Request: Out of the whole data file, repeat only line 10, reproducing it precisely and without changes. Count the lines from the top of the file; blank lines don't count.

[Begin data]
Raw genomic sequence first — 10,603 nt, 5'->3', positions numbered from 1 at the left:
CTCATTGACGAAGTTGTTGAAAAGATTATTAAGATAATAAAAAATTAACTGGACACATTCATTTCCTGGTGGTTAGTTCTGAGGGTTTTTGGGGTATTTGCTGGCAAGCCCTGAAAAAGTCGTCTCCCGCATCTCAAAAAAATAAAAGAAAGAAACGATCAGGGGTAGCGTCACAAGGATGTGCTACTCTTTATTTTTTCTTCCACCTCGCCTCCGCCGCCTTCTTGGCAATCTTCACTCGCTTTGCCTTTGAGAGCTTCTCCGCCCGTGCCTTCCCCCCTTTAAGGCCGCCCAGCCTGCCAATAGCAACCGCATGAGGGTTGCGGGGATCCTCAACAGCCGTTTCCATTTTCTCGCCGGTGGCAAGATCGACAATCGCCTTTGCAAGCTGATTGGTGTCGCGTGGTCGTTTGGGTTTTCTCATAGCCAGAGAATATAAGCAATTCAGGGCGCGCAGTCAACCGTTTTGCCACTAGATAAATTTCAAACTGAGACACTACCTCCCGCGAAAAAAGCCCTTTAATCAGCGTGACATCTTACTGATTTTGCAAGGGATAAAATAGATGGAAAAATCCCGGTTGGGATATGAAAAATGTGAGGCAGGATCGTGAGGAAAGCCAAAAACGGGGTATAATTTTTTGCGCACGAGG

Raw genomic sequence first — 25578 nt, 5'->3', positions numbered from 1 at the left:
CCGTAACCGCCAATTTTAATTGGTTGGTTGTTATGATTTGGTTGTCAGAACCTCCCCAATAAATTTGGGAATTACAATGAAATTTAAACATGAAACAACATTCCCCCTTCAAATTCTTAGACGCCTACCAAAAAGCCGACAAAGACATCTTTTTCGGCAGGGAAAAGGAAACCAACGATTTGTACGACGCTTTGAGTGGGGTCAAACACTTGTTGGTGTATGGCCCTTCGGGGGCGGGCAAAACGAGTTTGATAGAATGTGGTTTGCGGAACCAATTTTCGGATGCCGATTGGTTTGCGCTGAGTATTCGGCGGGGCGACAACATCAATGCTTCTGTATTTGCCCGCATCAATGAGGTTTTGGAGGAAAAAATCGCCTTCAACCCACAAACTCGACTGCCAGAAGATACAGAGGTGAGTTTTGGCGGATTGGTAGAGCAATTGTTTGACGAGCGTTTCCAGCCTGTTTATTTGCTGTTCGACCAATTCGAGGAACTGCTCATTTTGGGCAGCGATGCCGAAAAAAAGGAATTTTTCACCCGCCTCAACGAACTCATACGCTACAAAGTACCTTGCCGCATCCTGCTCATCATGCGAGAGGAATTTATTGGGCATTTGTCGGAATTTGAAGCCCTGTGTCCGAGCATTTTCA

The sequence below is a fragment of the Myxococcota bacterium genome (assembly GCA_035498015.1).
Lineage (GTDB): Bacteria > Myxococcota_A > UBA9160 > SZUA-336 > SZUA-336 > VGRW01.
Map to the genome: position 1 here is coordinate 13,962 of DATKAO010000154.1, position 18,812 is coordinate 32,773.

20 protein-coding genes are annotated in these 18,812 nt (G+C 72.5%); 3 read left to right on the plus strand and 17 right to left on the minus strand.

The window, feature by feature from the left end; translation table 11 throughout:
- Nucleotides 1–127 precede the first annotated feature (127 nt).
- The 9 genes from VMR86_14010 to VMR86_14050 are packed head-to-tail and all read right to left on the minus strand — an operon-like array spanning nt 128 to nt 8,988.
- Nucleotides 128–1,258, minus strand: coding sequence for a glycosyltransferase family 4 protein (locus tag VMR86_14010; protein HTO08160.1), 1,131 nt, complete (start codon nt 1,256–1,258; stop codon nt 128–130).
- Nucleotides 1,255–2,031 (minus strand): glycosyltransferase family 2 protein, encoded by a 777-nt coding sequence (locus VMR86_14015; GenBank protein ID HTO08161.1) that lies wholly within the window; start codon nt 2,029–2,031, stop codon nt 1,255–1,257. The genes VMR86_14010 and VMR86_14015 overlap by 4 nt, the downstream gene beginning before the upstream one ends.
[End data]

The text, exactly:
- Nucleotides 1–127 precede the first annotated feature (127 nt).